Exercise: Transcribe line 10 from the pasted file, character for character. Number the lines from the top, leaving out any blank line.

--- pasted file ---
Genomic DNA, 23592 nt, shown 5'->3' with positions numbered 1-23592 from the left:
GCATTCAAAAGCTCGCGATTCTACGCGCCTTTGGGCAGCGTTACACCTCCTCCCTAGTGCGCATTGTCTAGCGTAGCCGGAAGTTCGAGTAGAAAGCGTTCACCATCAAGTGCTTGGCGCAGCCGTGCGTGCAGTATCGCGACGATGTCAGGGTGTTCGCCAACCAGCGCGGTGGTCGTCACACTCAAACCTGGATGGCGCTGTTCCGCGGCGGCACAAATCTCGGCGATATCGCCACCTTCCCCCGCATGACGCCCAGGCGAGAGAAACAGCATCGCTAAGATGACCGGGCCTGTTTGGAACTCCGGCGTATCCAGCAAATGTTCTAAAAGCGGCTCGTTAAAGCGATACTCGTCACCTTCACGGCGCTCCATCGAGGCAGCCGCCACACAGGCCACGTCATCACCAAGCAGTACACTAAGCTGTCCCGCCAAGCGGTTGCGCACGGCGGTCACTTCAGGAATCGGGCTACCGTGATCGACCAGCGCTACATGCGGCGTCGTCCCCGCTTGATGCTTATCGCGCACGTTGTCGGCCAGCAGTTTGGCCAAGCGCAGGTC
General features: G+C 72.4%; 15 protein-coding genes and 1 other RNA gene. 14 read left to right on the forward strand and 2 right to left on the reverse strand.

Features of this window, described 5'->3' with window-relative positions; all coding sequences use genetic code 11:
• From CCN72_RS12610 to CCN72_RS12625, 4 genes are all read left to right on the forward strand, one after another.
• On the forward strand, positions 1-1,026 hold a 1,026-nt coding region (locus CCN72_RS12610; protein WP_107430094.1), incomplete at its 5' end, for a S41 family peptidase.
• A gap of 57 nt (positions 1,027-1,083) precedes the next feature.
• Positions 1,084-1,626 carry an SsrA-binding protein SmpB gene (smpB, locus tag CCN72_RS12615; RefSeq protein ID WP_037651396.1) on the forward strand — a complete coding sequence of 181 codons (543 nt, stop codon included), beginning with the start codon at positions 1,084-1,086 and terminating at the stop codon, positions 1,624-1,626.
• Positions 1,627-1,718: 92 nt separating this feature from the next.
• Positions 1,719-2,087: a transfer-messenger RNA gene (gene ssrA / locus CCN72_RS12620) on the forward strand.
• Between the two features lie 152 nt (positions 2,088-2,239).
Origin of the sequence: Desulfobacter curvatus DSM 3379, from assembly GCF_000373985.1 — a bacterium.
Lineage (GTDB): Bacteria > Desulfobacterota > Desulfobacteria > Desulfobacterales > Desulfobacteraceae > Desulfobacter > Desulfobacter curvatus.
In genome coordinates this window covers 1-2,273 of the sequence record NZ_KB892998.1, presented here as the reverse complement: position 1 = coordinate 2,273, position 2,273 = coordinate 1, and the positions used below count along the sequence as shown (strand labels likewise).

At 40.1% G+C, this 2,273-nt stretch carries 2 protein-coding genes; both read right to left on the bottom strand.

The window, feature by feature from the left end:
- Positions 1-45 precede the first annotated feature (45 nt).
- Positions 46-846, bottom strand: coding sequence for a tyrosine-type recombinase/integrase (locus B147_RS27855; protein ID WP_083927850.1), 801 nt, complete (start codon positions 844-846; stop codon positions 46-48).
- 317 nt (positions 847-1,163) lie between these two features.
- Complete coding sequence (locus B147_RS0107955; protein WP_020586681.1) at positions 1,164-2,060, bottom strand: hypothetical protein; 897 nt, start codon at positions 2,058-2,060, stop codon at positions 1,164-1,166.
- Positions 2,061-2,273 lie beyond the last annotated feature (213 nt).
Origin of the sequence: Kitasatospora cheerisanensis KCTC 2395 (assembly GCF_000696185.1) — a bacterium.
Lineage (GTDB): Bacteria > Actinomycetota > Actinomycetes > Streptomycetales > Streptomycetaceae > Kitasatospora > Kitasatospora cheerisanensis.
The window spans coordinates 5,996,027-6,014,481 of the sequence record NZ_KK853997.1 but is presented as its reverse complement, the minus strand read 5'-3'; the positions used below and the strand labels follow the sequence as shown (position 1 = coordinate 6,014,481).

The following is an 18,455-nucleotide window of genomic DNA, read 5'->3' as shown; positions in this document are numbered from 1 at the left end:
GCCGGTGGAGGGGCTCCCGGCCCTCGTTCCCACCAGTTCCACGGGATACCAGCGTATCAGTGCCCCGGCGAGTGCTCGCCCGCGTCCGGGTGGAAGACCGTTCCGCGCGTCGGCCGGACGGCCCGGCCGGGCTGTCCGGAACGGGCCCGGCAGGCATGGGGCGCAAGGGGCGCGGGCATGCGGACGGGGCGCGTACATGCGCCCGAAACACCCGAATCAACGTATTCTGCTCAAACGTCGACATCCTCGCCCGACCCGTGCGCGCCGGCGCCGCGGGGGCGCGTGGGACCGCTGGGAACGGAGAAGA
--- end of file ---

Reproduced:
• Positions 1,719-2,087: a transfer-messenger RNA gene (gene ssrA / locus CCN72_RS12620) on the forward strand.